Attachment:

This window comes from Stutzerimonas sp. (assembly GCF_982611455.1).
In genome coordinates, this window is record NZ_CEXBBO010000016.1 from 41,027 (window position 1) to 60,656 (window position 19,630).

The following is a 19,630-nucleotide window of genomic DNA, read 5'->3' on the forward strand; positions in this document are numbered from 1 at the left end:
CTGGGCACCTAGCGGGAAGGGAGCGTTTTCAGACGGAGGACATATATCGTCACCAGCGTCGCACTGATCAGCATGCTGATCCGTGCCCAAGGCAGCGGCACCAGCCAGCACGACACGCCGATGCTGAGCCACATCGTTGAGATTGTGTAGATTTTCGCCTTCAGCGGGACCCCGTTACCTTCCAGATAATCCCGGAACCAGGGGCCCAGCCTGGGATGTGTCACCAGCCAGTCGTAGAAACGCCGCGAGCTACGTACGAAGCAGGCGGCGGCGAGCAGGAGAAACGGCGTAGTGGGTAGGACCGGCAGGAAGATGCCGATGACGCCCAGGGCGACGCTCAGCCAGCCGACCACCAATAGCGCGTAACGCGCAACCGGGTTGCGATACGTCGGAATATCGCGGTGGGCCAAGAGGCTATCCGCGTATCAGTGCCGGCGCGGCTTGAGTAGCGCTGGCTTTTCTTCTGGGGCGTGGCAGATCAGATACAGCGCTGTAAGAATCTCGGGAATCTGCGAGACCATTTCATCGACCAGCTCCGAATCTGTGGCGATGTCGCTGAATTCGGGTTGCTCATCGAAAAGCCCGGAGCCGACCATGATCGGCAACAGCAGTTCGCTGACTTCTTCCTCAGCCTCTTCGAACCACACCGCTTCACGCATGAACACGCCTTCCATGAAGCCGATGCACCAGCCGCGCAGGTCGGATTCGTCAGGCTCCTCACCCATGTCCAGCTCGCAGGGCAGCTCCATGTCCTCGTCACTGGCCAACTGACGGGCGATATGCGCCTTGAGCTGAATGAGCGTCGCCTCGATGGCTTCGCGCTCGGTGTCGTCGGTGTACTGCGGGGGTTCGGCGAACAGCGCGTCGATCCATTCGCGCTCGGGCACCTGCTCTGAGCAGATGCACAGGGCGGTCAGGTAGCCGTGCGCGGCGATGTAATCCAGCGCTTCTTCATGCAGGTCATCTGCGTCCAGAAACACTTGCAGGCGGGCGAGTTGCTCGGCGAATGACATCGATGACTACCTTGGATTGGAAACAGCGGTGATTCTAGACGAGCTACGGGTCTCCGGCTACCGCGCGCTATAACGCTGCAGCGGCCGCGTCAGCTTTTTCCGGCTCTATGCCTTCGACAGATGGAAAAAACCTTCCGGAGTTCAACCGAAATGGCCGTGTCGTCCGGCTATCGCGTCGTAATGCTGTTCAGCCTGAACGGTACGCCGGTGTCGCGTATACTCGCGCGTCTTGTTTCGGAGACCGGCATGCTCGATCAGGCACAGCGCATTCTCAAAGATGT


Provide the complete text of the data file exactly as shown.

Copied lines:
This window comes from Stutzerimonas sp. (assembly GCF_982611455.1).
In genome coordinates, this window is record NZ_CEXBBO010000016.1 from 41,027 (window position 1) to 60,656 (window position 19,630).

The following is a 19,630-nucleotide window of genomic DNA, read 5'->3' on the forward strand; positions in this document are numbered from 1 at the left end:
CTGGGCACCTAGCGGGAAGGGAGCGTTTTCAGACGGAGGACATATATCGTCACCAGCGTCGCACTGATCAGCATGCTGATCCGTGCCCAAGGCAGCGGCACCAGCCAGCACGACACGCCGATGCTGAGCCACATCGTTGAGATTGTGTAGATTTTCGCCTTCAGCGGGACCCCGTTACCTTCCAGATAATCCCGGAACCAGGGGCCCAGCCTGGGATGTGTCACCAGCCAGTCGTAGAAACGCCGCGAGCTACGTACGAAGCAGGCGGCGGCGAGCAGGAGAAACGGCGTAGTGGGTAGGACCGGCAGGAAGATGCCGATGACGCCCAGGGCGACGCTCAGCCAGCCGACCACCAATAGCGCGTAACGCGCAACCGGGTTGCGATACGTCGGAATATCGCGGTGGGCCAAGAGGCTATCCGCGTATCAGTGCCGGCGCGGCTTGAGTAGCGCTGGCTTTTCTTCTGGGGCGTGGCAGATCAGATACAGCGCTGTAAGAATCTCGGGAATCTGCGAGACCATTTCATCGACCAGCTCCGAATCTGTGGCGATGTCGCTGAATTCGGGTTGCTCATCGAAAAGCCCGGAGCCGACCATGATCGGCAACAGCAGTTCGCTGACTTCTTCCTCAGCCTCTTCGAACCACACCGCTTCACGCATGAACACGCCTTCCATGAAGCCGATGCACCAGCCGCGCAGGTCGGATTCGTCAGGCTCCTCACCCATGTCCAGCTCGCAGGGCAGCTCCATGTCCTCGTCACTGGCCAACTGACGGGCGATATGCGCCTTGAGCTGAATGAGCGTCGCCTCGATGGCTTCGCGCTCGGTGTCGTCGGTGTACTGCGGGGGTTCGGCGAACAGCGCGTCGATCCATTCGCGCTCGGGCACCTGCTCTGAGCAGATGCACAGGGCGGTCAGGTAGCCGTGCGCGGCGATGTAATCCAGCGCTTCTTCATGCAGGTCATCTGCGTCCAGAAACACTTGCAGGCGGGCGAGTTGCTCGGCGAATGACATCGATGACTACCTTGGATTGGAAACAGCGGTGATTCTAGACGAGCTACGGGTCTCCGGCTACCGCGCGCTATAACGCTGCAGCGGCCGCGTCAGCTTTTTCCGGCTCTATGCCTTCGACAGATGGAAAAAACCTTCCGGAGTTCAACCGAAATGGCCGTGTCGTCCGGCTATCGCGTCGTAATGCTGTTCAGCCTGAACGGTACGCCGGTGTCGCGTATACTCGCGCGTCTTGTTTCGGAGACCGGCATGCTCGATCAGGCACAGCGCATTCTCAAAGATGT